Of course proper safety precautions would need to be placed within the system(s) but the external water storage tank could be much larger and I believe that the system would even be safe if the water tank was not refilled and went dry. At the minimum, the impact of having a much longer time frame of your cooling water should allow for a sufficient amount of burn time for most of the RMH's I have seen discussed on this forum. In addition, the additional heat transfer area from the tube modifications along with the impact of additional air flow heat exchange everything above the feed tube will improve the cooling of the feed tube by itself even when the water system might boil dry.

Based on what I have read, copper tubes should be able to handle the temperatures you mentioned even when dry. Subsequent filling of a dry water tank and the copper tubing should be done after the system has cooled off of course.

Most items listed could be obtained at little to no additional cost for the frugal minded (like myself LOL).

I would be interested in your thoughts and those of others who are willing to evaluate and hopefully improve on this idea. I would like to eventually build a prototype with all of this, but for now time constraints make this just an idea to pass along. If anyone picks up on this idea and builds it please let us all know your results.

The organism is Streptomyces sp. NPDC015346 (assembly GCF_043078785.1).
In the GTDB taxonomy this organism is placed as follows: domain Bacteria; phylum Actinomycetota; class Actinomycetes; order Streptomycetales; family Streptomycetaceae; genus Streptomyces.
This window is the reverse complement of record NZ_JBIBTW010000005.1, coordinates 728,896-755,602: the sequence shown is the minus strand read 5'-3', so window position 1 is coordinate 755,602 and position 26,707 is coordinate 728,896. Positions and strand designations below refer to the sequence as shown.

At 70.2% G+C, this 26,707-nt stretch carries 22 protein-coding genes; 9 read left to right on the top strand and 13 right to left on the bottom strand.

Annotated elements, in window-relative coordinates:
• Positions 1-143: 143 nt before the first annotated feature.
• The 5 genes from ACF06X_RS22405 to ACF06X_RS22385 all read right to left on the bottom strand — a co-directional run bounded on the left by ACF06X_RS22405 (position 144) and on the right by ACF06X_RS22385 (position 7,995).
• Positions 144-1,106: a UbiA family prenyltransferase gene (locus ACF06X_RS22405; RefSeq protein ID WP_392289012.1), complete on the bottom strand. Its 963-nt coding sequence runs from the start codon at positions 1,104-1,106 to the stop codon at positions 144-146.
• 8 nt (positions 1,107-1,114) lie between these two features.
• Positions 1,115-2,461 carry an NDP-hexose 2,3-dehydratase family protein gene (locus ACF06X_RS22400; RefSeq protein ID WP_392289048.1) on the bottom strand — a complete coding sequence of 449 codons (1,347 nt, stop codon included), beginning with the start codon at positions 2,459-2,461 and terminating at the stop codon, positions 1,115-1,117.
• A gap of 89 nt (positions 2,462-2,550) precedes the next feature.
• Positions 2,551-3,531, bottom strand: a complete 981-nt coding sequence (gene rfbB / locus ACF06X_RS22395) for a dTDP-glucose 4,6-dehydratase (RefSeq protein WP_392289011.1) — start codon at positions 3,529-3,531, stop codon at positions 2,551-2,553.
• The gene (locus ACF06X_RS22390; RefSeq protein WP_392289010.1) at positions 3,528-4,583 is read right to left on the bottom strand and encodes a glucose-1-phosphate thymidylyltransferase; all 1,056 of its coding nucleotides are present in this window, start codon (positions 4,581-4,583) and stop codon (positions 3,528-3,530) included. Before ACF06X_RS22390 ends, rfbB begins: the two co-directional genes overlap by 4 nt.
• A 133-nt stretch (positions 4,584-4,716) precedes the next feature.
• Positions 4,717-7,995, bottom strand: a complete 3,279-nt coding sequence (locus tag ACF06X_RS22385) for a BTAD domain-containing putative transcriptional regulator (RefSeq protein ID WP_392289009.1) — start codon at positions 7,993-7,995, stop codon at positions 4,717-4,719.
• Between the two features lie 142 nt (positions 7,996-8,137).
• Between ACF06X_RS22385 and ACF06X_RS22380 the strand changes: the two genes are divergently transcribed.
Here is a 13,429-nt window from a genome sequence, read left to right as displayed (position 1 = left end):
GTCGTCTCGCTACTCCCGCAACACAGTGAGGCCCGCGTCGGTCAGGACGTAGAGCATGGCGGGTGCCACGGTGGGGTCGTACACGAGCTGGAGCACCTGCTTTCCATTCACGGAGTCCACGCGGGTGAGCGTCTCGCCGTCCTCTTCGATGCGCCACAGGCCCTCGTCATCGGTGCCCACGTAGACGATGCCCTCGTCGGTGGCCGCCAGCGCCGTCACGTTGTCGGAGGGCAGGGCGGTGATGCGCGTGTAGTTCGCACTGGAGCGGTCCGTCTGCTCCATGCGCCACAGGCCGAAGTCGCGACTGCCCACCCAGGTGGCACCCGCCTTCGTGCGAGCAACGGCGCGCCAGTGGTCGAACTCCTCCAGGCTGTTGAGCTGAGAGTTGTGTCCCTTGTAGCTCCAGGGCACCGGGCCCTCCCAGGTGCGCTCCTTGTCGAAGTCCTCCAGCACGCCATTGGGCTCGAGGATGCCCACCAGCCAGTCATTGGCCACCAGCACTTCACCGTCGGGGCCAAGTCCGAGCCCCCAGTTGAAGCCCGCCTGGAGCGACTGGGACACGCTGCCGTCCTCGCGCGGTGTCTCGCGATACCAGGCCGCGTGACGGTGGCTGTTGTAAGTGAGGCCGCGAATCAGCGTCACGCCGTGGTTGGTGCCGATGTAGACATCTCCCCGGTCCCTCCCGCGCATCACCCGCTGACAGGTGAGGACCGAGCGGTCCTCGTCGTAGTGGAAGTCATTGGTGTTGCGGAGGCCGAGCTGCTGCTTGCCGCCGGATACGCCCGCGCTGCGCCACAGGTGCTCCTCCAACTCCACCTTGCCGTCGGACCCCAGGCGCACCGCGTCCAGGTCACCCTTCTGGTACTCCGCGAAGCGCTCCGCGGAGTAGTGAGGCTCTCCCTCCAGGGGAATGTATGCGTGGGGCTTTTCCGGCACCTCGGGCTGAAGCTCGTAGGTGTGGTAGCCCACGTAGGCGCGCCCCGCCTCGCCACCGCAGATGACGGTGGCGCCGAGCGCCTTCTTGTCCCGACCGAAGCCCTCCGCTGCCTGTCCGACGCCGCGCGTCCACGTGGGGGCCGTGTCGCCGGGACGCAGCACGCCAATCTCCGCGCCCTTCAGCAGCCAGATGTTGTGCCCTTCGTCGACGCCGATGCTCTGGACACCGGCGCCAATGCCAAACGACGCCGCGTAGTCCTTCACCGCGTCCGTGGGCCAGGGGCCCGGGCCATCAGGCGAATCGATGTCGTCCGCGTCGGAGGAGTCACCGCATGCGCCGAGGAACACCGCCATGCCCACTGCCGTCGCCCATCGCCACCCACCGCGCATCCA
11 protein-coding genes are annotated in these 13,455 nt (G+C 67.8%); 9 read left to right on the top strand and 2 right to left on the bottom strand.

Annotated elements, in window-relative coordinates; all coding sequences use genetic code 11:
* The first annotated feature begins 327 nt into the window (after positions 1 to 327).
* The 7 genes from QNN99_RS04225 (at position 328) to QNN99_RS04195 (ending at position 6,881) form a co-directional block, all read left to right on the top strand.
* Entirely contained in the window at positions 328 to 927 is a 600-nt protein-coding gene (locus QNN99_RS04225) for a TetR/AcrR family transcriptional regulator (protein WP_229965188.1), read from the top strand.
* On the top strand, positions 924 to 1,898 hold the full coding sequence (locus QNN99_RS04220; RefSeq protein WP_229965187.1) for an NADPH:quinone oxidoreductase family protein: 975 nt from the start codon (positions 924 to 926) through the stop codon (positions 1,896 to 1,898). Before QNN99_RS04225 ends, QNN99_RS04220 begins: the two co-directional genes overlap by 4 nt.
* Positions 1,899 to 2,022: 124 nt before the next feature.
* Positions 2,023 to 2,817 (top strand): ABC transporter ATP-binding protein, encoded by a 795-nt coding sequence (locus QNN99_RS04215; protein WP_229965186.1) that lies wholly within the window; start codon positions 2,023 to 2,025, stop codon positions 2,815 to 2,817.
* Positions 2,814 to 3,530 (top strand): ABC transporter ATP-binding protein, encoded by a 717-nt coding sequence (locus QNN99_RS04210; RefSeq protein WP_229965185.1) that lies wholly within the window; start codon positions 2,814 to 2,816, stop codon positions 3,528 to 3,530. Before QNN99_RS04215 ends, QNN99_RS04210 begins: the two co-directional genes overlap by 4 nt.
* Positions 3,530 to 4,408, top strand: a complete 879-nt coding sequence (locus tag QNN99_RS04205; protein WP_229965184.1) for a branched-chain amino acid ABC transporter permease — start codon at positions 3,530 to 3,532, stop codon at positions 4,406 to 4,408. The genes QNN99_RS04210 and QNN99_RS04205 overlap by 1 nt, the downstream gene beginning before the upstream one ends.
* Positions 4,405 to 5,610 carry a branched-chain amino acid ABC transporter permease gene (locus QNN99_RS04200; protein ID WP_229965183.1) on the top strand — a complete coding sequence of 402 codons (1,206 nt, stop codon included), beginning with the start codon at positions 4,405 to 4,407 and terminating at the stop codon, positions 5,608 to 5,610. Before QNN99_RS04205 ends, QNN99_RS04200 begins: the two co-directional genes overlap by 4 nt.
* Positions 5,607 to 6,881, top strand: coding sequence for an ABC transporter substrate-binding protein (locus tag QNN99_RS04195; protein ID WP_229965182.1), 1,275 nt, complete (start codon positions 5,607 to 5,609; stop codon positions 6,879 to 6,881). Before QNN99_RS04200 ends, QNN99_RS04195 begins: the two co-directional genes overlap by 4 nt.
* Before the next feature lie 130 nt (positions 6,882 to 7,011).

Hope to hear from others soon

Tom<>


 
Tom Wotherspoon
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Just a quick additional thought LOL.

The low pressure steam could possibly be utilized for a sauna environment as an additional option.
 
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can i get the mix to make a stone like that ? and how is it holding up ? awesome work thanks mike
 
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I know this is an old thread but how about some passive cooling with heat pipes? Has anyone tried this for feed tube cooling?
 
What does a metric clock look like? I bet it is nothing like this tiny ad:
Groundnuts, Chestnuts, Elderberry, Comfrey+ from Interwoven Nursery
https://permies.com/t/94677/Groundnut-Tubers-Apios-americana-Improved